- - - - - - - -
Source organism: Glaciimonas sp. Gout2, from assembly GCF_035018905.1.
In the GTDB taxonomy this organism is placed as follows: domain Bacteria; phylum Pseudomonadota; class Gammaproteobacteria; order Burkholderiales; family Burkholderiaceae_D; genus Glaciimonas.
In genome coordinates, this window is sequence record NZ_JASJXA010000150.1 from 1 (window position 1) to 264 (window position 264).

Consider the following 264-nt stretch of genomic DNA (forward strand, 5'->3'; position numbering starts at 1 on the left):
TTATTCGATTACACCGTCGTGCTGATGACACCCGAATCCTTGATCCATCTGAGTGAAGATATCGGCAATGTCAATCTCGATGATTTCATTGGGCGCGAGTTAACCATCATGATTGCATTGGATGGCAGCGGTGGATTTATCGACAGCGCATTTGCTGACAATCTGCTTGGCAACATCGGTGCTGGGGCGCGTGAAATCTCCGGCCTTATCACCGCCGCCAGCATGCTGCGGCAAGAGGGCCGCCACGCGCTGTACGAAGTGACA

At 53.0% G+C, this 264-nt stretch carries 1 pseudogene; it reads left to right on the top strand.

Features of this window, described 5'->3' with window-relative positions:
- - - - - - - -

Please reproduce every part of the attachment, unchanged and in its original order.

Source organism: Glaciimonas sp. Gout2, from assembly GCF_035018905.1.
In the GTDB taxonomy this organism is placed as follows: domain Bacteria; phylum Pseudomonadota; class Gammaproteobacteria; order Burkholderiales; family Burkholderiaceae_D; genus Glaciimonas.
In genome coordinates, this window is sequence record NZ_JASJXA010000150.1 from 1 (window position 1) to 264 (window position 264).

Consider the following 264-nt stretch of genomic DNA (forward strand, 5'->3'; position numbering starts at 1 on the left):
TTATTCGATTACACCGTCGTGCTGATGACACCCGAATCCTTGATCCATCTGAGTGAAGATATCGGCAATGTCAATCTCGATGATTTCATTGGGCGCGAGTTAACCATCATGATTGCATTGGATGGCAGCGGTGGATTTATCGACAGCGCATTTGCTGACAATCTGCTTGGCAACATCGGTGCTGGGGCGCGTGAAATCTCCGGCCTTATCACCGCCGCCAGCATGCTGCGGCAAGAGGGCCGCCACGCGCTGTACGAAGTGACA

At 53.0% G+C, this 264-nt stretch carries 1 pseudogene; it reads left to right on the top strand.

Features of this window, described 5'->3' with window-relative positions: